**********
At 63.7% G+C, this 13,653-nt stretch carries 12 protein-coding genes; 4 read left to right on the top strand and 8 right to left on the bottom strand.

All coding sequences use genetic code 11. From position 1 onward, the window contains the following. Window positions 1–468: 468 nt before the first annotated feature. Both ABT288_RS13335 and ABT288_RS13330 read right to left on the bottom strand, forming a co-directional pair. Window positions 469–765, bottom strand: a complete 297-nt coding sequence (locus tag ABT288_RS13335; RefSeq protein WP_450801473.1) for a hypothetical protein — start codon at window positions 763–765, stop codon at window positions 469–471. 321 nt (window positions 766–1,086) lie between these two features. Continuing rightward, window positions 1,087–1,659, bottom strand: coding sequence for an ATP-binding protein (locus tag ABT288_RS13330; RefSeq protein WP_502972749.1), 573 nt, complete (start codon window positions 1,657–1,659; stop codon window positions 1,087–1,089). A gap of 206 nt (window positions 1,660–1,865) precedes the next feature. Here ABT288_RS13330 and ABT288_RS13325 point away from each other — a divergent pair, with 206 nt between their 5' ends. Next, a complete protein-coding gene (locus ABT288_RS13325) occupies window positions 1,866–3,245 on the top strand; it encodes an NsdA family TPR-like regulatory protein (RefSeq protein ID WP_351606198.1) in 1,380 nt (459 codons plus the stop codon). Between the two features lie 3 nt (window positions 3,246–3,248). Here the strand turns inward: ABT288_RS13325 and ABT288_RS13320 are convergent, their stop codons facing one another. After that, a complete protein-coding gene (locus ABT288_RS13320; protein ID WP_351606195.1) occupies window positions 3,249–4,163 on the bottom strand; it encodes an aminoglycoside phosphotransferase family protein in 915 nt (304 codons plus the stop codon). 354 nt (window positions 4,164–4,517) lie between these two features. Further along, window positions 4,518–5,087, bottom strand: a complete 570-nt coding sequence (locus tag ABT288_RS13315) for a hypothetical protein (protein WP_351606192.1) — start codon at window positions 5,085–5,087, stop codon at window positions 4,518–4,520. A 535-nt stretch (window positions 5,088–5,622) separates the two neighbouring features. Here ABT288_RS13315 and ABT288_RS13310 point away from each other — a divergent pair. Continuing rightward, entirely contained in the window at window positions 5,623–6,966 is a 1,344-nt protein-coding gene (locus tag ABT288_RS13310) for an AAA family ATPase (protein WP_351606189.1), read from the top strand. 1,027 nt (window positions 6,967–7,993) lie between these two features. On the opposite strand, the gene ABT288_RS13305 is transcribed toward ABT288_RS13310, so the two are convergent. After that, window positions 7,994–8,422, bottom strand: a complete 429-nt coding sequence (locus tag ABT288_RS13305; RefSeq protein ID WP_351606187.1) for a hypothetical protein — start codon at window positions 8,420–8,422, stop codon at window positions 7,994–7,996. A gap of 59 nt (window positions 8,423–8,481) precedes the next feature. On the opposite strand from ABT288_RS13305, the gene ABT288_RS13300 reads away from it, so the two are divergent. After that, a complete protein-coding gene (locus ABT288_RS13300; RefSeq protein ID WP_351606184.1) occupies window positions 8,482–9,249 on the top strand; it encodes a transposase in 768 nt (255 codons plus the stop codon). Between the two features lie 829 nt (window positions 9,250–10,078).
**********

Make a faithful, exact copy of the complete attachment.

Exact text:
At 63.7% G+C, this 13,653-nt stretch carries 12 protein-coding genes; 4 read left to right on the top strand and 8 right to left on the bottom strand.

All coding sequences use genetic code 11. From position 1 onward, the window contains the following. Window positions 1–468: 468 nt before the first annotated feature. Both ABT288_RS13335 and ABT288_RS13330 read right to left on the bottom strand, forming a co-directional pair. Window positions 469–765, bottom strand: a complete 297-nt coding sequence (locus tag ABT288_RS13335; RefSeq protein WP_450801473.1) for a hypothetical protein — start codon at window positions 763–765, stop codon at window positions 469–471. 321 nt (window positions 766–1,086) lie between these two features. Continuing rightward, window positions 1,087–1,659, bottom strand: coding sequence for an ATP-binding protein (locus tag ABT288_RS13330; RefSeq protein WP_502972749.1), 573 nt, complete (start codon window positions 1,657–1,659; stop codon window positions 1,087–1,089). A gap of 206 nt (window positions 1,660–1,865) precedes the next feature. Here ABT288_RS13330 and ABT288_RS13325 point away from each other — a divergent pair, with 206 nt between their 5' ends. Next, a complete protein-coding gene (locus ABT288_RS13325) occupies window positions 1,866–3,245 on the top strand; it encodes an NsdA family TPR-like regulatory protein (RefSeq protein ID WP_351606198.1) in 1,380 nt (459 codons plus the stop codon). Between the two features lie 3 nt (window positions 3,246–3,248). Here the strand turns inward: ABT288_RS13325 and ABT288_RS13320 are convergent, their stop codons facing one another. After that, a complete protein-coding gene (locus ABT288_RS13320; protein ID WP_351606195.1) occupies window positions 3,249–4,163 on the bottom strand; it encodes an aminoglycoside phosphotransferase family protein in 915 nt (304 codons plus the stop codon). 354 nt (window positions 4,164–4,517) lie between these two features. Further along, window positions 4,518–5,087, bottom strand: a complete 570-nt coding sequence (locus tag ABT288_RS13315) for a hypothetical protein (protein WP_351606192.1) — start codon at window positions 5,085–5,087, stop codon at window positions 4,518–4,520. A 535-nt stretch (window positions 5,088–5,622) separates the two neighbouring features. Here ABT288_RS13315 and ABT288_RS13310 point away from each other — a divergent pair. Continuing rightward, entirely contained in the window at window positions 5,623–6,966 is a 1,344-nt protein-coding gene (locus tag ABT288_RS13310) for an AAA family ATPase (protein WP_351606189.1), read from the top strand. 1,027 nt (window positions 6,967–7,993) lie between these two features. On the opposite strand, the gene ABT288_RS13305 is transcribed toward ABT288_RS13310, so the two are convergent. After that, window positions 7,994–8,422, bottom strand: a complete 429-nt coding sequence (locus tag ABT288_RS13305; RefSeq protein ID WP_351606187.1) for a hypothetical protein — start codon at window positions 8,420–8,422, stop codon at window positions 7,994–7,996. A gap of 59 nt (window positions 8,423–8,481) precedes the next feature. On the opposite strand from ABT288_RS13305, the gene ABT288_RS13300 reads away from it, so the two are divergent. After that, a complete protein-coding gene (locus ABT288_RS13300; RefSeq protein ID WP_351606184.1) occupies window positions 8,482–9,249 on the top strand; it encodes a transposase in 768 nt (255 codons plus the stop codon). Between the two features lie 829 nt (window positions 9,250–10,078).